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Girls from three different schools form bonds of friendship through swimming

By Salome Fogleman

Shivering, they pull on their swim caps and goggles as they prepare to jump into the cold water to start swimming the warm-up set. Imagine jumping into a cold pool after a long day at school and a twenty-minute bus ride. The girls on the high school swim team swim for two hours at the West Chicago High School every day except Sunday. A couple times a week, they also do strength training in the weight room. On these days, their practice lasts for three hours.

On most Saturdays, they have a swim meet. Standing at the edge of the pool, yelling “scoop” when someone is doing breaststroke, screaming and cheering for their teammates, they always support each other during meets. Swim meets include both individual events and relays. Dual meets usually last about one-and-a-half to two hours. Invitational meets usually last about three to five hours depending on the meet. Some swim meets are spread out over the course of two days. This may sound awful, but the community and bonds of friendship created makes it worthwhile.

“It’s fun meeting new people and getting faster each time you swim,” said Ava Heckenberg, a student at the Geneva High School. Since Batavia does not have a high school pool, students have to be bused to West Chicago Community High school for a two to three-hour practice. The swim team is a tri-op; it includes students from Batavia, Geneva, and West Chicago. The 2018 season is the first season to include all three schools. Before 2018, it was just a co-op with West Chicago and Batavia.

In most sports at Batavia, Geneva and Batavia are rivals, but not with the swim team. “I don’t really mind swimming with Geneva and West Chicago, and I enjoy it because it allows you to form bonds outside of your own school,” said Eden Sagarin, a Batavia student. “It’s also true that at the end of the day we are all one team so our schools shouldn’t make a very big difference.”

So far, the girls swim team has won many swim meets this season. They have not lost a dual meet, they finished second to Rosary High School at the Wildcat Invite, and they tied with Lincoln Way East High School at the Hinsdale South meet.

The swim team includes people of all skill levels. There are six lanes at the pool in West Chicago. Lane six is for the more advanced swimmers, and lane one is for beginners or for those who have not been swimming for very long. Although their skill levels vary, they all swim the four most common strokes. These include freestyle, backstroke, breaststroke, and butterfly.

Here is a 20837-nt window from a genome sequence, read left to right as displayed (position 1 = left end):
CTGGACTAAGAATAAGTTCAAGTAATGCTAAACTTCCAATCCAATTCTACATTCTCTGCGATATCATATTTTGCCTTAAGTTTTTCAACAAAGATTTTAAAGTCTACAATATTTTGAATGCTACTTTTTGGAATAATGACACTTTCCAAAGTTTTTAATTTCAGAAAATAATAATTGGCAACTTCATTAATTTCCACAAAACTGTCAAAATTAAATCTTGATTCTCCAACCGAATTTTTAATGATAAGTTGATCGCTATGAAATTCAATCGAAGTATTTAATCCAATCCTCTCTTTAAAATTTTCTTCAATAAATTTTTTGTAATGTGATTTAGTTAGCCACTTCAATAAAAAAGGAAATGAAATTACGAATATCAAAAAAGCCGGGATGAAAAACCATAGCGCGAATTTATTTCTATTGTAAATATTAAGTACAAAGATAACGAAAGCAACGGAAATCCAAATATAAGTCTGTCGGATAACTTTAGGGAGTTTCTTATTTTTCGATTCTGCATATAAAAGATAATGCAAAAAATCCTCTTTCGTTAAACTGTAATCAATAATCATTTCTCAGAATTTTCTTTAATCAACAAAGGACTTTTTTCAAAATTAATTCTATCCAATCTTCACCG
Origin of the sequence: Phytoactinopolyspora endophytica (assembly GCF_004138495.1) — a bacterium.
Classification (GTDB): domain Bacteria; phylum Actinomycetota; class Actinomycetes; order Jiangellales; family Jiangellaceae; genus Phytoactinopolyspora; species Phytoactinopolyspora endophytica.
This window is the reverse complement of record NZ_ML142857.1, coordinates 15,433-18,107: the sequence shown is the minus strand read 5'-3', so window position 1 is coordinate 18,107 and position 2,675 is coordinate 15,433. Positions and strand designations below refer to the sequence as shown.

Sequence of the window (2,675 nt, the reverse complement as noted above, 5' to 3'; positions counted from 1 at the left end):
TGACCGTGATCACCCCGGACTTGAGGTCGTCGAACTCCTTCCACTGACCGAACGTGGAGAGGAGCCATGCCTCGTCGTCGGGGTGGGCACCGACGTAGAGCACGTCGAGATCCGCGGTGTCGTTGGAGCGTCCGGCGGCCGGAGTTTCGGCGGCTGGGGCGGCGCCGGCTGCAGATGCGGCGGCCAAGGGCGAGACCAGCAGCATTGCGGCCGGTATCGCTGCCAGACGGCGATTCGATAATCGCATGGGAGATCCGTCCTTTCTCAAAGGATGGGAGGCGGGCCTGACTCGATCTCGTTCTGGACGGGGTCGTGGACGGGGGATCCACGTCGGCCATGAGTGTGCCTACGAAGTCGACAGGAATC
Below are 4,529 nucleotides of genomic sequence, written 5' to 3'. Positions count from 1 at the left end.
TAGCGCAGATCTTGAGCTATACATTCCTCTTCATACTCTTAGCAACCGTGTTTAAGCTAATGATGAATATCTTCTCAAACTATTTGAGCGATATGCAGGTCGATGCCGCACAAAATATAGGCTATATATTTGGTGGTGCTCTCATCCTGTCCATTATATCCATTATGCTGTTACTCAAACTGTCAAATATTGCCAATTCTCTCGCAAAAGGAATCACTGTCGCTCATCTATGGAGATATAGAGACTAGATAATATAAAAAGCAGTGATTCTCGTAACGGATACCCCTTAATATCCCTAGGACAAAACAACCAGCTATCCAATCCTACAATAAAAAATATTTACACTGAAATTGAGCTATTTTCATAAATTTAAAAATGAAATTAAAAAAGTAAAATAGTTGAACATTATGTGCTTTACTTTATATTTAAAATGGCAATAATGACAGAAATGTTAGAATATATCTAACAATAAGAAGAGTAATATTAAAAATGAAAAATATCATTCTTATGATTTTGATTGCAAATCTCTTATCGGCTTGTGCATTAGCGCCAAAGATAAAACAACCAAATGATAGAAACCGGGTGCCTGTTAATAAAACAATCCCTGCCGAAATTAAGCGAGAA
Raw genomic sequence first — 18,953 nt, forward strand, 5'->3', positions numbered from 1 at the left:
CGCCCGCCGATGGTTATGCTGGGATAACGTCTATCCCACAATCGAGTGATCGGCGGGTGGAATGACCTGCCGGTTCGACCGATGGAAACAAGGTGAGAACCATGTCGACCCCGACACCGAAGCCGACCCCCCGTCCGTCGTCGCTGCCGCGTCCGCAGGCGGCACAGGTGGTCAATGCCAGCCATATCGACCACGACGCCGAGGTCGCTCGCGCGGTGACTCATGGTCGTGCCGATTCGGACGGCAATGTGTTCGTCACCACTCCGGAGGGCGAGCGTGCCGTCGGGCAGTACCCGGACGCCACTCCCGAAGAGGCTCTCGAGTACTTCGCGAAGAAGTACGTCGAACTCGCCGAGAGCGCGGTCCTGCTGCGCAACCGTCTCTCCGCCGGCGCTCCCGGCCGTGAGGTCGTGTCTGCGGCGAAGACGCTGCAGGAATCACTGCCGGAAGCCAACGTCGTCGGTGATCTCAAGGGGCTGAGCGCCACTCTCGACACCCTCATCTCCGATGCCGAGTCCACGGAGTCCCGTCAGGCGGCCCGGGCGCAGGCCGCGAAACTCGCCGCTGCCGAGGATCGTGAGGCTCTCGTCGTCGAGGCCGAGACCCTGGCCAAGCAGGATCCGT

They also have many team bonding activities such as pasta parties. “I think they’re (pasta parties) great, and it’s a team bonding experience,” said Andi Bullman, a student at Batavia.

Pasta parties are held right after practice and are usually the day before a swim meet. As soon as practice ends, people start rushing to the locker room to hastily get dressed to head over to the party. Everyone crowds into the host’s house were they consume several sheet trays of pasta, vast quantities of garlic bread, several gallons of chocolate milk, and one or two jumbo bowls of sauce.

The swim season is starting to come to an end. The girl’s swim season lasts from mid-August to late October. The girls on the varsity team swim until mid-November so that they can train for the final sectional meet. The girl’s swim season lasts from mid-August to late October. The girls on the varsity team swim until mid-November so that they can train for the final sectional meet. For junior varsity, the last meet is the UEC conference meet which will be hosted at West Chicago High School on Oct. 27. During the last two weeks of the season, they go on taper. Taper is when they practice less, and rest more to prepare for their final meet.

As one team, they endure lengthy practices, stressful swim meets, and waking up early on Saturdays; this creates their strong bond of friendship and community.

“I like the community that the team has been able to form,” Sagarin said. “Even across different grade levels or schools it still feels like one group.”

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